Father Scharbach mentioned in his sermon this past week that we have been told on the highest authority that the world will know that we are the followers of Jesus by our love for one another. He also mentioned that he found that a sense of community was weaker in Catholic churches than in Protestant ones, and it was not simply a function of size. I have thought that Catholics have a better theology of the church, but Protestants often have a better practice.
Nor is this simply a matter of warm, fuzzy feelings, but has serious practical effects. Criminologists have noticed that the religious attitudes of an isolated individual do not have a lot of effect on his (almost always his) likelihood of committing crimes. But once a person is a member of a believing community, his beliefs have a major effect on the likelihood that he will commit crimes.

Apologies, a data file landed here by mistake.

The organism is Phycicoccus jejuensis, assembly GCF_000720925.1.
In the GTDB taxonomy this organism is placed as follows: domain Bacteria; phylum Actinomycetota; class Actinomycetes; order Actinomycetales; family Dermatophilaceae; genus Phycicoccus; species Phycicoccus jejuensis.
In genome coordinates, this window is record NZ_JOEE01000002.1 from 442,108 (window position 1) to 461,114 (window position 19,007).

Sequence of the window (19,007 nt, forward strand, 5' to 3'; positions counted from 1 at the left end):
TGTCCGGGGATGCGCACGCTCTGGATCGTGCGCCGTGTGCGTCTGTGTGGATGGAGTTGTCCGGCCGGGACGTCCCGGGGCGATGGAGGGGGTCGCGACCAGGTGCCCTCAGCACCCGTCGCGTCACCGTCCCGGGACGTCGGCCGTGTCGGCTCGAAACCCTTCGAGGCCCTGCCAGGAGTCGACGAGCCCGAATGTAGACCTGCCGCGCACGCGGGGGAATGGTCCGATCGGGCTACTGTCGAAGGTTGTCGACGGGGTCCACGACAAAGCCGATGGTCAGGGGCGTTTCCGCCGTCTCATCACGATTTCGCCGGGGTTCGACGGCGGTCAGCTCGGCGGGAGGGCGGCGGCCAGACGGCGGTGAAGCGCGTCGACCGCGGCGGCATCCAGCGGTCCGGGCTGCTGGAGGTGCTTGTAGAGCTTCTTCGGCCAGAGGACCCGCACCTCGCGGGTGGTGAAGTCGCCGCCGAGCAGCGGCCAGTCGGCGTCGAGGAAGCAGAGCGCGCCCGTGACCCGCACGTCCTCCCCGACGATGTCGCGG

And it looks like the closer the community, the less the likelihood. The sociologist Lee Ellis found that “among the main Western religions, membership in the Jewish religion is associated with lower crime rates, compared to Christian religious membership as a whole; and, among Christians, Protestants as a whole have lower crime rates than Catholics.” Jews, combining religion and ethnicity, have a very close community, and therefore have the least crime. I believe that in the whole history of the United States that no Orthodox Jew has ever been convicted of murder.
This is a negative measure, but it indicates that a religious community is important in forming character – not exactly the latest news, but it is nice that scientists have noticed it.